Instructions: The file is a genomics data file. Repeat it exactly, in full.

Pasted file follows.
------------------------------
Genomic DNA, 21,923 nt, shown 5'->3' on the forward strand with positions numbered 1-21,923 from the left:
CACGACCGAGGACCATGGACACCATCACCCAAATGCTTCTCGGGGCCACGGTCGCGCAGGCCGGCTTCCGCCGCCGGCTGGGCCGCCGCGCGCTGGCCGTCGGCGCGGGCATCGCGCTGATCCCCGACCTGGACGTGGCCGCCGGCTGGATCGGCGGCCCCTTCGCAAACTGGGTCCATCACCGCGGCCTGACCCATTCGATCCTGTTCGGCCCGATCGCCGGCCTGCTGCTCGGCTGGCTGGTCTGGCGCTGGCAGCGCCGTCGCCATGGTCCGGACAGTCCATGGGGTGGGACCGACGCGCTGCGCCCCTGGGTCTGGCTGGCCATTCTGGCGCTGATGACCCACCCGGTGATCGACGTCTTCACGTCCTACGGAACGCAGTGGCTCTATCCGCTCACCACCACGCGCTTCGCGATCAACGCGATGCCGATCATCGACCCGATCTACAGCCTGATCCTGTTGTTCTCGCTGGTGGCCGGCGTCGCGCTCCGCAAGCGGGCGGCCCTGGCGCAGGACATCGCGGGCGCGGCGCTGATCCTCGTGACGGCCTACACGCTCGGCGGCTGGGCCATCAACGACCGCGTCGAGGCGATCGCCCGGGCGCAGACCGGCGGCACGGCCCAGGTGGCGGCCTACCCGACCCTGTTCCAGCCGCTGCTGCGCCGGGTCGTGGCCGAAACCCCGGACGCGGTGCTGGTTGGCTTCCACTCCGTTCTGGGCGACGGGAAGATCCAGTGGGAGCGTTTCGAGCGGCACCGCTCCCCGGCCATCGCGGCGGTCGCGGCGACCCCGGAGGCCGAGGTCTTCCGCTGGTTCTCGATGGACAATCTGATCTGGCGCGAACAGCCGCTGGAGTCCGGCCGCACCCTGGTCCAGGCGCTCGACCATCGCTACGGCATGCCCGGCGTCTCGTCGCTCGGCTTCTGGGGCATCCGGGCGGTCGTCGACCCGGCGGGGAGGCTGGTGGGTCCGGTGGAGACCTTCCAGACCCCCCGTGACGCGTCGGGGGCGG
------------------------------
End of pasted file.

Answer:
Genomic DNA, 21,923 nt, shown 5'->3' on the forward strand with positions numbered 1-21,923 from the left:
CACGACCGAGGACCATGGACACCATCACCCAAATGCTTCTCGGGGCCACGGTCGCGCAGGCCGGCTTCCGCCGCCGGCTGGGCCGCCGCGCGCTGGCCGTCGGCGCGGGCATCGCGCTGATCCCCGACCTGGACGTGGCCGCCGGCTGGATCGGCGGCCCCTTCGCAAACTGGGTCCATCACCGCGGCCTGACCCATTCGATCCTGTTCGGCCCGATCGCCGGCCTGCTGCTCGGCTGGCTGGTCTGGCGCTGGCAGCGCCGTCGCCATGGTCCGGACAGTCCATGGGGTGGGACCGACGCGCTGCGCCCCTGGGTCTGGCTGGCCATTCTGGCGCTGATGACCCACCCGGTGATCGACGTCTTCACGTCCTACGGAACGCAGTGGCTCTATCCGCTCACCACCACGCGCTTCGCGATCAACGCGATGCCGATCATCGACCCGATCTACAGCCTGATCCTGTTGTTCTCGCTGGTGGCCGGCGTCGCGCTCCGCAAGCGGGCGGCCCTGGCGCAGGACATCGCGGGCGCGGCGCTGATCCTCGTGACGGCCTACACGCTCGGCGGCTGGGCCATCAACGACCGCGTCGAGGCGATCGCCCGGGCGCAGACCGGCGGCACGGCCCAGGTGGCGGCCTACCCGACCCTGTTCCAGCCGCTGCTGCGCCGGGTCGTGGCCGAAACCCCGGACGCGGTGCTGGTTGGCTTCCACTCCGTTCTGGGCGACGGGAAGATCCAGTGGGAGCGTTTCGAGCGGCACCGCTCCCCGGCCATCGCGGCGGTCGCGGCGACCCCGGAGGCCGAGGTCTTCCGCTGGTTCTCGATGGACAATCTGATCTGGCGCGAACAGCCGCTGGAGTCCGGCCGCACCCTGGTCCAGGCGCTCGACCATCGCTACGGCATGCCCGGCGTCTCGTCGCTCGGCTTCTGGGGCATCCGGGCGGTCGTCGACCCGGCGGGGAGGCTGGTGGGTCCGGTGGAGACCTTCCAGACCCCCCGTGACGCGTCGGGGGCGG